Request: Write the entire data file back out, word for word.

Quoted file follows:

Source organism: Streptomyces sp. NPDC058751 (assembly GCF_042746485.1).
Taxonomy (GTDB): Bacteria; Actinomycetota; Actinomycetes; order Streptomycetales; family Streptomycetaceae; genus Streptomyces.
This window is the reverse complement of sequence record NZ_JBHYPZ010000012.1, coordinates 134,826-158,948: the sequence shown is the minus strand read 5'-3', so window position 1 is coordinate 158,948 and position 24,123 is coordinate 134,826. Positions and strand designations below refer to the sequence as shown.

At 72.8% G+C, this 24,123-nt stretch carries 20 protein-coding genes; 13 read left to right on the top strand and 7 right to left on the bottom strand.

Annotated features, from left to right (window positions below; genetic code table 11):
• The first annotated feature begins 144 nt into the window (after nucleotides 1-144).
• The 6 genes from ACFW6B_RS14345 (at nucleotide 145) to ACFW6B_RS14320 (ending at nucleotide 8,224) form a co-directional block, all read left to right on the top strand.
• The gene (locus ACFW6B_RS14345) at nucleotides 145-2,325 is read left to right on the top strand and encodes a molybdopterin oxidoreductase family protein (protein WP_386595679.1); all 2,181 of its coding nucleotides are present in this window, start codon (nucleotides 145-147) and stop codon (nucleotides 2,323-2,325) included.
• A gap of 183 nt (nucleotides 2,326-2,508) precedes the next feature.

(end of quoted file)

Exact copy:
Source organism: Streptomyces sp. NPDC058751 (assembly GCF_042746485.1).
Taxonomy (GTDB): Bacteria; Actinomycetota; Actinomycetes; order Streptomycetales; family Streptomycetaceae; genus Streptomyces.
This window is the reverse complement of sequence record NZ_JBHYPZ010000012.1, coordinates 134,826-158,948: the sequence shown is the minus strand read 5'-3', so window position 1 is coordinate 158,948 and position 24,123 is coordinate 134,826. Positions and strand designations below refer to the sequence as shown.

At 72.8% G+C, this 24,123-nt stretch carries 20 protein-coding genes; 13 read left to right on the top strand and 7 right to left on the bottom strand.

Annotated features, from left to right (window positions below; genetic code table 11):
• The first annotated feature begins 144 nt into the window (after nucleotides 1-144).
• The 6 genes from ACFW6B_RS14345 (at nucleotide 145) to ACFW6B_RS14320 (ending at nucleotide 8,224) form a co-directional block, all read left to right on the top strand.
• The gene (locus ACFW6B_RS14345) at nucleotides 145-2,325 is read left to right on the top strand and encodes a molybdopterin oxidoreductase family protein (protein WP_386595679.1); all 2,181 of its coding nucleotides are present in this window, start codon (nucleotides 145-147) and stop codon (nucleotides 2,323-2,325) included.
• A gap of 183 nt (nucleotides 2,326-2,508) precedes the next feature.